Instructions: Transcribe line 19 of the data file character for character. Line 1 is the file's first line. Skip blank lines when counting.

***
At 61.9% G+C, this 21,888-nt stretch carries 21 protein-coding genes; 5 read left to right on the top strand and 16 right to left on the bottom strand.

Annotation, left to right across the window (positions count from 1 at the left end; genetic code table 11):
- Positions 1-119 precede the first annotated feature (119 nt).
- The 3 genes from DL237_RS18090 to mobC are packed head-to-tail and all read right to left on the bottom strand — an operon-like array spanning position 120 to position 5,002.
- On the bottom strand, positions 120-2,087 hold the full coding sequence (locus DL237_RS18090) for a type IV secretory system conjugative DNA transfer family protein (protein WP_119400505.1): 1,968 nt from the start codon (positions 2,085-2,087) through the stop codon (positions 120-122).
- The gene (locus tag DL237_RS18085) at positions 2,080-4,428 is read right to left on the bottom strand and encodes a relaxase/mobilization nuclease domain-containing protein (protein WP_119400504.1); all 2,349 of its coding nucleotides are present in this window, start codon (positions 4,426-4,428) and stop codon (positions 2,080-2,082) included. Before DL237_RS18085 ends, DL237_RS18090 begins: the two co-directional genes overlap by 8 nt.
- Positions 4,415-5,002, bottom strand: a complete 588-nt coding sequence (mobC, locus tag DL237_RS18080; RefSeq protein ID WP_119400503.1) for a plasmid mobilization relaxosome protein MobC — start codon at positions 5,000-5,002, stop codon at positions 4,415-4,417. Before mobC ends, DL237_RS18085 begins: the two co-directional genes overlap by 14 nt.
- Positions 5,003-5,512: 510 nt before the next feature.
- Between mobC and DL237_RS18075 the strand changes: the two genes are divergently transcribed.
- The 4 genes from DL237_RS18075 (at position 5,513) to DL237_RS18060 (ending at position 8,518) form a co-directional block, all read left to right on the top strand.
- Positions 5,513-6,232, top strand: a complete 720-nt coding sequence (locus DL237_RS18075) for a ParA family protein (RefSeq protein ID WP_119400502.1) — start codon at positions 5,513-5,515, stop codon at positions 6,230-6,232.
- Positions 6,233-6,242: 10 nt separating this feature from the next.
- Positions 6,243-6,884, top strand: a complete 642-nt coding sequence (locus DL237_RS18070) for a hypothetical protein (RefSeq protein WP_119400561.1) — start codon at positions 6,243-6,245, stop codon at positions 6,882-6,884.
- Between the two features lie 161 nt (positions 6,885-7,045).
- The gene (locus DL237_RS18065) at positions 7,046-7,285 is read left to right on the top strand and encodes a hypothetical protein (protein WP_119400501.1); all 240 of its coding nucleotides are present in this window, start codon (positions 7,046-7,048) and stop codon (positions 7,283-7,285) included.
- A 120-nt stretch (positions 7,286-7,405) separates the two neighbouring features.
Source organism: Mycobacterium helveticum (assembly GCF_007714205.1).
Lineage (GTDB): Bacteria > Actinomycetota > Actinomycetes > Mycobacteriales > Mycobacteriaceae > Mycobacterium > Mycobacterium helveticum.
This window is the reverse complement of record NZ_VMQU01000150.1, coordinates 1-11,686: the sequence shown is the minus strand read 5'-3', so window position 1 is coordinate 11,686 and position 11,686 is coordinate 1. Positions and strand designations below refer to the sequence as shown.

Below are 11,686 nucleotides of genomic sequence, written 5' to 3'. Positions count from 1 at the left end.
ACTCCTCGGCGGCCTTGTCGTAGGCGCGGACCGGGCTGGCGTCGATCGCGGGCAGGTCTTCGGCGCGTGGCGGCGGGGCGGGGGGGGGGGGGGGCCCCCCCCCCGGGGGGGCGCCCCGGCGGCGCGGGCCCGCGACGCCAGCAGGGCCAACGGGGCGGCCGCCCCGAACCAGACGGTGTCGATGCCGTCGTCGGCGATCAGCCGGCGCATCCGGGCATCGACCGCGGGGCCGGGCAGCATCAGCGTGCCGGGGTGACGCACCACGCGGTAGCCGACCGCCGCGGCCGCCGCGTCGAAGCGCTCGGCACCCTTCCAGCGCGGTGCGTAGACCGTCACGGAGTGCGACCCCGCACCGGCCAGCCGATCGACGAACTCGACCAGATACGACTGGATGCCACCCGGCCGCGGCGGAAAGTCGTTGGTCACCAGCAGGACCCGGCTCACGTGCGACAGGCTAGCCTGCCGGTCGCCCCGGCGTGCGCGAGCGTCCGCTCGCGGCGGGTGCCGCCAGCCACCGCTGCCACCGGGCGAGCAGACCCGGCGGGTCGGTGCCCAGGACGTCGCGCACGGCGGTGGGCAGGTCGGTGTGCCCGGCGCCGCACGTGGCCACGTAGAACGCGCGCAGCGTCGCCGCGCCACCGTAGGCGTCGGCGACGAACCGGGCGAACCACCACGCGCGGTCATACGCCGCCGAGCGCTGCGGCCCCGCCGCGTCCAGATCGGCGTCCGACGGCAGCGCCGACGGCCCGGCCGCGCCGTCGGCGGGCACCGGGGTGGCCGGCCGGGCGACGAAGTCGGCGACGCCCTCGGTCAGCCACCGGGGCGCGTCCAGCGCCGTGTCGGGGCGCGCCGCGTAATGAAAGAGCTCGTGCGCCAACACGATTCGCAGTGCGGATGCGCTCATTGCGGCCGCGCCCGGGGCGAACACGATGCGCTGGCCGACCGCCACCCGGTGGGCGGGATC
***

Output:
This window is the reverse complement of record NZ_VMQU01000150.1, coordinates 1-11,686: the sequence shown is the minus strand read 5'-3', so window position 1 is coordinate 11,686 and position 11,686 is coordinate 1. Positions and strand designations below refer to the sequence as shown.